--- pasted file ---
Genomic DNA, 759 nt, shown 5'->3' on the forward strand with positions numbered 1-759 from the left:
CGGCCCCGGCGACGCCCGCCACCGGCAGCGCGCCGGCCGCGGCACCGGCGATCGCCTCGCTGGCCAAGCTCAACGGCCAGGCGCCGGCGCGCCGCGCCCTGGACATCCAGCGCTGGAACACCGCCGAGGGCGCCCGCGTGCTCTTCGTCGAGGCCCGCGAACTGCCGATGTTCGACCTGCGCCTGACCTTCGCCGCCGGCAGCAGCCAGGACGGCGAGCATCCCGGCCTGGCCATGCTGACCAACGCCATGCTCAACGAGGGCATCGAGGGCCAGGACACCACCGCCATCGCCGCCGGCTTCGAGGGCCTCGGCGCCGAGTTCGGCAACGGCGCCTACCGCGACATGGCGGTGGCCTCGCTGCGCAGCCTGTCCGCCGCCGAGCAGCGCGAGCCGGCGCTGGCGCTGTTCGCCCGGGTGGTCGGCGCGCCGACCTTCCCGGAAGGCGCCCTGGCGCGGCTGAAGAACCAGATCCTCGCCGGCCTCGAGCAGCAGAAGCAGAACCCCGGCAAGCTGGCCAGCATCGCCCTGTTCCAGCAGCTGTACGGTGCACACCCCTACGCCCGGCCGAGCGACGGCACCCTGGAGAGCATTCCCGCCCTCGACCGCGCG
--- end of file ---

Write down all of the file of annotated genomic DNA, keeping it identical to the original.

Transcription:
Genomic DNA, 759 nt, shown 5'->3' on the forward strand with positions numbered 1-759 from the left:
CGGCCCCGGCGACGCCCGCCACCGGCAGCGCGCCGGCCGCGGCACCGGCGATCGCCTCGCTGGCCAAGCTCAACGGCCAGGCGCCGGCGCGCCGCGCCCTGGACATCCAGCGCTGGAACACCGCCGAGGGCGCCCGCGTGCTCTTCGTCGAGGCCCGCGAACTGCCGATGTTCGACCTGCGCCTGACCTTCGCCGCCGGCAGCAGCCAGGACGGCGAGCATCCCGGCCTGGCCATGCTGACCAACGCCATGCTCAACGAGGGCATCGAGGGCCAGGACACCACCGCCATCGCCGCCGGCTTCGAGGGCCTCGGCGCCGAGTTCGGCAACGGCGCCTACCGCGACATGGCGGTGGCCTCGCTGCGCAGCCTGTCCGCCGCCGAGCAGCGCGAGCCGGCGCTGGCGCTGTTCGCCCGGGTGGTCGGCGCGCCGACCTTCCCGGAAGGCGCCCTGGCGCGGCTGAAGAACCAGATCCTCGCCGGCCTCGAGCAGCAGAAGCAGAACCCCGGCAAGCTGGCCAGCATCGCCCTGTTCCAGCAGCTGTACGGTGCACACCCCTACGCCCGGCCGAGCGACGGCACCCTGGAGAGCATTCCCGCCCTCGACCGCGCG